Now retired, he plans moving his family to Ohio, close to his wife’s relatives and a lot closer to Lakota. He wants to make helping with Hunting with Heroes an annual occurrence, and to come visit the area on a regular basis. “I want to say more to the people here than thanks, but words can’t describe what they are doing here,” said Koffler. “Keep doing what you are doing. You can’t ask for a better event than this.”

DSC_0254The banquet
The weekend of hunting always ends with a banquet that triples the population of Lakota and honors all area veterans, their spouses and all of the sponsors of the entire weekend. “It takes an army to do this,” said Jason Becker, one of the organizers of the event. “Every penny goes to bringing these men here and showing them true Iowa hospitality.”

As in years’ past, the Heartwarmers Quilt Guild in Buffalo Center provided handmade quilts to each of the wounded Marines. This year, Quilts of Valor donated an additional group of quilts to hand out to attending Purple Heart recipient veterans at the banquet and to a Gold Star Mother.

The Bishop Garrigan Danz Squad gave the four guests of honor a fleece printed with photos of their arrival at the Des Moines International Airport, while students from Estherville-Lincoln Central gave the men letters and cards. An anonymous donation of gift cards also surprised the veterans.

Three special edition Henry Golden Boy rifles were given away to veterans in attendance — Larry Weaver, William Elbert and Nick Wood.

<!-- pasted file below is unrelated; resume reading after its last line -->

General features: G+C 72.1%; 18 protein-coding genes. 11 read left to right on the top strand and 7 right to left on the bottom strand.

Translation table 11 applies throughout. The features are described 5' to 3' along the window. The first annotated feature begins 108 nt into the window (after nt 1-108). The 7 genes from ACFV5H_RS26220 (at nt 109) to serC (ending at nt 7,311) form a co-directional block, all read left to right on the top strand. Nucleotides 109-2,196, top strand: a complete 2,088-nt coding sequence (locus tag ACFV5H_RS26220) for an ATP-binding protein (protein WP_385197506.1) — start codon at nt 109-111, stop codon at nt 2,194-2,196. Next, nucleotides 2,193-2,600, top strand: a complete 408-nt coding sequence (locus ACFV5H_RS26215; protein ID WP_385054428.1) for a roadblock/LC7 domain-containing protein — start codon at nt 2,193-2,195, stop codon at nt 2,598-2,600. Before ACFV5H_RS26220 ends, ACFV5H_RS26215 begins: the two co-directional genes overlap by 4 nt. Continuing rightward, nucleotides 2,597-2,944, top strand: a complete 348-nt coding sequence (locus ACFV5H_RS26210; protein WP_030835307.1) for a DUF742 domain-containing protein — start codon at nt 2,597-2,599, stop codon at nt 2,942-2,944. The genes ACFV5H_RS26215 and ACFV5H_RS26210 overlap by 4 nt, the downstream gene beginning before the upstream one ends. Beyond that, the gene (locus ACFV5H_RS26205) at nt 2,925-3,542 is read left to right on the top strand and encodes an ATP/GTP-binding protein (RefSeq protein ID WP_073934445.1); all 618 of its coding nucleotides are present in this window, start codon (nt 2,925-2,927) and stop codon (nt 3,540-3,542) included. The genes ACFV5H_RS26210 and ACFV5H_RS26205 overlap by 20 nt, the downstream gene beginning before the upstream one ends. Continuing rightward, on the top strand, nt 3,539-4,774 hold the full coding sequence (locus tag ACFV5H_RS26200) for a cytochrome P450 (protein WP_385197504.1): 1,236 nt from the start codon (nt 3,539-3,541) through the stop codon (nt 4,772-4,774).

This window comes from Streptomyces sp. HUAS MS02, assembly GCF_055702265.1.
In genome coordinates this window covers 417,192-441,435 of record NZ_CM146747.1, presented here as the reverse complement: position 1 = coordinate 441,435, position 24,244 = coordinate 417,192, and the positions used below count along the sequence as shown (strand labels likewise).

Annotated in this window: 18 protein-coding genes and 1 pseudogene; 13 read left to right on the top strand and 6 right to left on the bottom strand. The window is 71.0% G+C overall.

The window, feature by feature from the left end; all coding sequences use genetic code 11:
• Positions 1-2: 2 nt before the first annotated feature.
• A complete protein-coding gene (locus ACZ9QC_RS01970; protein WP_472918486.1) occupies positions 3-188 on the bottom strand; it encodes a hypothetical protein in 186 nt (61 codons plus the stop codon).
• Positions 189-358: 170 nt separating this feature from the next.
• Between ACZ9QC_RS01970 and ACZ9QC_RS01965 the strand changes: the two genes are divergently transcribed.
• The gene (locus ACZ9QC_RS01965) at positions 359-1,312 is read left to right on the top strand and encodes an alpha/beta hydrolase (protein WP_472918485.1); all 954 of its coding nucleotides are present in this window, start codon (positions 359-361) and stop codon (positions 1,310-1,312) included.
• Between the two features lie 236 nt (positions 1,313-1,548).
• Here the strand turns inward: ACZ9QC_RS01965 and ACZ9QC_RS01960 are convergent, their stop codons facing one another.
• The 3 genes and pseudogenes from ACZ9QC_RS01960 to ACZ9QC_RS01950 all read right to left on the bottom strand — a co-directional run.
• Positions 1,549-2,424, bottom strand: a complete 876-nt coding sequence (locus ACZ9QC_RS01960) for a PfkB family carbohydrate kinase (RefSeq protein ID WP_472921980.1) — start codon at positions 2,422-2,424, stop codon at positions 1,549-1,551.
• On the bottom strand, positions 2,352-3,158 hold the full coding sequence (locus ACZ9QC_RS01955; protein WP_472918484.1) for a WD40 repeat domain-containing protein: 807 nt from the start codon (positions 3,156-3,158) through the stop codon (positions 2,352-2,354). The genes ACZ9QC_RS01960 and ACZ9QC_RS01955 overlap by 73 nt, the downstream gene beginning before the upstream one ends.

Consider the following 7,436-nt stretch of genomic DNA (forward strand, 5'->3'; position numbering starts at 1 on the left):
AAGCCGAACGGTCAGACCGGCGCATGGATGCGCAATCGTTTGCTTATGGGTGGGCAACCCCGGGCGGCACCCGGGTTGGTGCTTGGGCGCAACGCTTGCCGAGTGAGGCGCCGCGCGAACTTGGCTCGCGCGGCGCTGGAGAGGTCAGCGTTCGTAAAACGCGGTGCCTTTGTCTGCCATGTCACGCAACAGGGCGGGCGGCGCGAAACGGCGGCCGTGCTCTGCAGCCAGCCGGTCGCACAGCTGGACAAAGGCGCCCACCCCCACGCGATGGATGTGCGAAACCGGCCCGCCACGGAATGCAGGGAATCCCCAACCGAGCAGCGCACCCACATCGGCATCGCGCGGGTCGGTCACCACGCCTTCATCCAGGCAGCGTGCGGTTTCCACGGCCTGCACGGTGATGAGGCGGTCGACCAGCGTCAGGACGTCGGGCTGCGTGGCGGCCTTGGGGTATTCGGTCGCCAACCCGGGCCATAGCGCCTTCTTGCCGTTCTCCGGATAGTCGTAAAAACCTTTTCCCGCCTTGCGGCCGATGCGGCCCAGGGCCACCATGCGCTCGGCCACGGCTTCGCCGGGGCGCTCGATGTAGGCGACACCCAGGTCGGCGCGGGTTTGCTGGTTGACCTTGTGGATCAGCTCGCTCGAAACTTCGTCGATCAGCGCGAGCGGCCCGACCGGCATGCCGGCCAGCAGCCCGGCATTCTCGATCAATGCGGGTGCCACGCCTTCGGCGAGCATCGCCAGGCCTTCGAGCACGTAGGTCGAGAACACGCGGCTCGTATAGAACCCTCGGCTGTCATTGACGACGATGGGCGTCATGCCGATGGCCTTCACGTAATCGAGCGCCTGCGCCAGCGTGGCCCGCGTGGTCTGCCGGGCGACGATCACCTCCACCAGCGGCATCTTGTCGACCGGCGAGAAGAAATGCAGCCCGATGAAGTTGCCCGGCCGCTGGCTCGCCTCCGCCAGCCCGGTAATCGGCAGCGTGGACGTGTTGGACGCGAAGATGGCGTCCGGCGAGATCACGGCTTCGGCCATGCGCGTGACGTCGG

Before releasing the more than 400 people in attendance to line up for ribeye steak sandwiches, both Koffler and Shockley stood to speak.

“My last deployment was Friday the 13, Aug. 13, 2010,” said Koffler. “I’ve had seven surgeries and I’m still recovering. I’m still fighting the VA — those of you here know what I’m talking about. It means so much — all of your support. It means so much to come back.”

While those in attendance laughed and cheered Koffler, it was Shockley that brought the audience to tears as he took the podium.

“Words won’t be able to describe everything everyone has done for us,” said Shockley. “Everything I’ve done on my deployments has been for you. I joined the Marine Corps because someone attacked my country.

“I’ve know you here for three-and-a-half minutes,” he added. “You are my family now. I would do anything for you. I am so grateful for this weekend.”
He then addressed the older veterans in the crowd.

“You are the man I strive to be,” he said. “I should be thanking you. If it was not for the sacrifices you made, I would not be able to do what I do. Your wars were harder than mine. Your welcome back was harder than mine. You are the heroes here.”

The next Hunting with Heroes will be the first weekend in November, 2015. For more information, or to view photographs from the entire weekend, visit the Hunting with Heroes page on Facebook.